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A how-to guide is being created to help wind and solar energy developers find the path of least resistance to building in Saskatchewan.
The World Wildlife Fund is working with the University of Saskatchewan, SaskPower and the First Nations Power Authority to develop an online tool for proponents to identify project locations.
Greg Poelzer, a professor from the University of Saskatchewan School of Environment and Sustainability, said the goal is to meet renewable energy targets by helping future projects succeed.
The Renewables from Nature web tool will provide guidance on identifying sites, improving consultation and minimizing environmental impacts.
“Especially in Europe where there’s been a lot more wind development than Canada, you can get a lot of pushback on renewable energy development so people don’t want wind turbines in their backyard,” said. Poelzer.
“Or the bigger issue, they think that they haven’t been involved in the process at all.
“If we do not do siting properly, renewable energy will become the next oilsands target, you know, with protests and all that.”
Sask. can learn from mistakes
Poelzer said that – compared to parts of the United States and Europe – the province is a late-starter when it comes to renewable energy, meaning it can learn from others’ mistakes.
Algonquin Power, with support from SaskPower, has been approved to build a 177-megawatt wind project in the Blue Hills area of southwest Saskatchewan.
The company had previously tried to build a 79-turbine wind project near a shorebird habitat at Chaplin, Sask. but the site was rejected by the province in late 2016.
A public review period for the Chaplin project yielded 137 responses. All but one of them said they supported wind energy but were unhappy with the specific location, including environmental concerns about migratory birds.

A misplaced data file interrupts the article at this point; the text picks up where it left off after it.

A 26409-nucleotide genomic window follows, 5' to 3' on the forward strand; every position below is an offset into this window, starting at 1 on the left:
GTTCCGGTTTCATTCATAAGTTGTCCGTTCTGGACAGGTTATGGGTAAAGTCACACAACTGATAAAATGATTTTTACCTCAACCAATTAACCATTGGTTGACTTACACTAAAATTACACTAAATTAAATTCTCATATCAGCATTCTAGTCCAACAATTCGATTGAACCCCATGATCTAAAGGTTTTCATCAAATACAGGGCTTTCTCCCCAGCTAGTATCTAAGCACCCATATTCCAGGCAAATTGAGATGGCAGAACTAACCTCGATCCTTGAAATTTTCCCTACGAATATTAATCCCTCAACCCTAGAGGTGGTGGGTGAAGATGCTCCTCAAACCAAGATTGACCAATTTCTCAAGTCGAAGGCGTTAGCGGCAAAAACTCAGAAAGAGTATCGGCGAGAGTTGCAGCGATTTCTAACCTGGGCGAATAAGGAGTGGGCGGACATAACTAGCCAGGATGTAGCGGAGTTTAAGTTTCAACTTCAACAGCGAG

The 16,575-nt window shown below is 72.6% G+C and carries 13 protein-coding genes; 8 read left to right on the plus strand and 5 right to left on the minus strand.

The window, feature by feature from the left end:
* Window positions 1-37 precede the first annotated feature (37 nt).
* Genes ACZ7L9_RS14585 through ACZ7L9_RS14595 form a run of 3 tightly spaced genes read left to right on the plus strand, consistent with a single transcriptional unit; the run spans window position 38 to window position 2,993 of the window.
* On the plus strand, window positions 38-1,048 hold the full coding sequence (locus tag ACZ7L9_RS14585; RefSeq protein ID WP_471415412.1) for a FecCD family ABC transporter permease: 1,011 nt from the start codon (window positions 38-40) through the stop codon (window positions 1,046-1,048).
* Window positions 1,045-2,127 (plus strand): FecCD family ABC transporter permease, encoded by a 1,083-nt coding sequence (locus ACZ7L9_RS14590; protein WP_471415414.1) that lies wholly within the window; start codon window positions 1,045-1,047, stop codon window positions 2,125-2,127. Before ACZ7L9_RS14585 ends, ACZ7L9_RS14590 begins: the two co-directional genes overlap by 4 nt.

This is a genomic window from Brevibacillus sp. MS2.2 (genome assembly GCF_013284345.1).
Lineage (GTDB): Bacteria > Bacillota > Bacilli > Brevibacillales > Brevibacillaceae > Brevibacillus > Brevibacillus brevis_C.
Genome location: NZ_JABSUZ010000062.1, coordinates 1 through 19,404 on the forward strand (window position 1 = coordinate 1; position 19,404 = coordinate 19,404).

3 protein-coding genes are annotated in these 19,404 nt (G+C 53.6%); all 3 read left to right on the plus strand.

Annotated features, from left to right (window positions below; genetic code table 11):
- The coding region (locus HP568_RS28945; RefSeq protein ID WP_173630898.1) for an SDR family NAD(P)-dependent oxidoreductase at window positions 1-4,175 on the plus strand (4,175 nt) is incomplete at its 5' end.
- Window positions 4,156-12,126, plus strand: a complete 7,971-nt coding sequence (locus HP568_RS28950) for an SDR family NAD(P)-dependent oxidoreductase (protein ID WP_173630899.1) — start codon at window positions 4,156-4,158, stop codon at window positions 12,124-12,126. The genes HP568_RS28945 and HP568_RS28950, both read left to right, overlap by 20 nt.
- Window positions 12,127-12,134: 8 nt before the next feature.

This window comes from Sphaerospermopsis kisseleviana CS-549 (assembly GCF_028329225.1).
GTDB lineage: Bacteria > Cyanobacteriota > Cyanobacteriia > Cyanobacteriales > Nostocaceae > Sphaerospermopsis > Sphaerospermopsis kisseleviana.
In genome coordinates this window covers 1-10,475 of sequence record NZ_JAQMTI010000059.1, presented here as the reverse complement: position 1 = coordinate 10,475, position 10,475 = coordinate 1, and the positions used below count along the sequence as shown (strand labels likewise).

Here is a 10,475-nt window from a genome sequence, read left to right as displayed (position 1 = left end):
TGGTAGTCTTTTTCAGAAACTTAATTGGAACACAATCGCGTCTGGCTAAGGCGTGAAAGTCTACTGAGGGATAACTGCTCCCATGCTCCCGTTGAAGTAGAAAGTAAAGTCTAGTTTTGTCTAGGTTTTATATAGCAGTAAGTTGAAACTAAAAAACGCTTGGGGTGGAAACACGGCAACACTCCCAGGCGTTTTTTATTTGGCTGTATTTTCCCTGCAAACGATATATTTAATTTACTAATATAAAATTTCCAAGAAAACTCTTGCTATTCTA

SaskPower has set a goal to increase its wind power capacity from 221 megawatts (MW) to about 2100 MW by 2030.
Climate change increases urgency
James Snider from the World Wildlife Fund said Saskatchewan and Alberta have made the largest commitments to increase renewable energy capacity.
He said the failure of the Chaplin project is an example of why early evaluation is needed.
“These development projects can take at times years [and] millions of dollars for their development,” said Snider, vice-president of science, research and innovation.
“Some would argue that given the urgency of climate change, given the need for us to be developing these new projects in a timely manner, we need to make sure that we’re getting it right from the onset.”
‘Roadmap’ for First Nations development
The First Nations Power Authority wants to help First Nations communities develop their own renewable energy projects.
“We think the wind toolkits would help to provide a bit of a roadmap for local developers at the community level to do just that,” said FNPA chief executive Guy Lonechild.
“To provide and navigate what the step-by-step process would be.”
Lonechild said there are hopes renewable energy can also lower power bills in First Nations communities where utility rates are higher.
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